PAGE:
The Lost Story of the William and Mary: The Cowardice of Captain Stinson, by Gill Hoffs
The emigrant ship William and Mary departed from Liverpool with 208 British, Irish, and Dutch emigrants in early 1853. Captained by young American Timothy Stinson, the vessel was sailing for New Orleans when the ship wrecked in the Bahamas in mysterious circumstances.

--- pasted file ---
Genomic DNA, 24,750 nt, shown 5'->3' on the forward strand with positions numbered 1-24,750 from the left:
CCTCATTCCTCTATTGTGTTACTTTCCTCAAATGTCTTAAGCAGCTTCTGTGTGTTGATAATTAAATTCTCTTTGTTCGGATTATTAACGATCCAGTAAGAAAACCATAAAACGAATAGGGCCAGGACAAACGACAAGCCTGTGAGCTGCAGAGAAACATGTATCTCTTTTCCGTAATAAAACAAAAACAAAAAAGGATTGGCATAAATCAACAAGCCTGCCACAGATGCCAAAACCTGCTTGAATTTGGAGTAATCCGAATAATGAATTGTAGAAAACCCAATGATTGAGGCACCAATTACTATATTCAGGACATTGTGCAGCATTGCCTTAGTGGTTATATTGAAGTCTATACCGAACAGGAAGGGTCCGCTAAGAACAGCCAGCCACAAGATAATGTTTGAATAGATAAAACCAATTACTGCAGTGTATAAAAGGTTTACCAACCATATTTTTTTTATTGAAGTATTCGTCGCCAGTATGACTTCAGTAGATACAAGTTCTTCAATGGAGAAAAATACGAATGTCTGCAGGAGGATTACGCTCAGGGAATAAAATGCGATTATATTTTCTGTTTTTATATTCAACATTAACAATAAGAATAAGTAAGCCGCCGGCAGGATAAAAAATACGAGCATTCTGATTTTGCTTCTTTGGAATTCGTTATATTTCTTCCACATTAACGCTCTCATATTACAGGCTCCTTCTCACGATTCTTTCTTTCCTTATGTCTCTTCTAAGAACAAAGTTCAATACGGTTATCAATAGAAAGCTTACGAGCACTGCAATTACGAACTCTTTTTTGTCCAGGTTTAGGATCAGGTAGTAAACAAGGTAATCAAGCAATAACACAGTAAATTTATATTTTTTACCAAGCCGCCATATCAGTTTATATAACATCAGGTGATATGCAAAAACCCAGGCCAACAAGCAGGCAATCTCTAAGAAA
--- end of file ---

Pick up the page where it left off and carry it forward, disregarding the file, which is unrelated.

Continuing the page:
Instead of grounding the ship on a nearby shore or building rafts for the passengers, Stinson and the majority of his crew sneaked away in lifeboats – murdering at least two of the emigrants with a hatchet as they did so – and reported the ship sunk with all on board lost. But the passengers kept the ship afloat and two days later were rescued by heroic wreckers as the ship went down.
Now, over 160 years on, the tale of the two murdered in Bahamian waters and the hundreds who escaped thanks to kindly wreckers can finally be told. Stinson is no longer getting away with murder.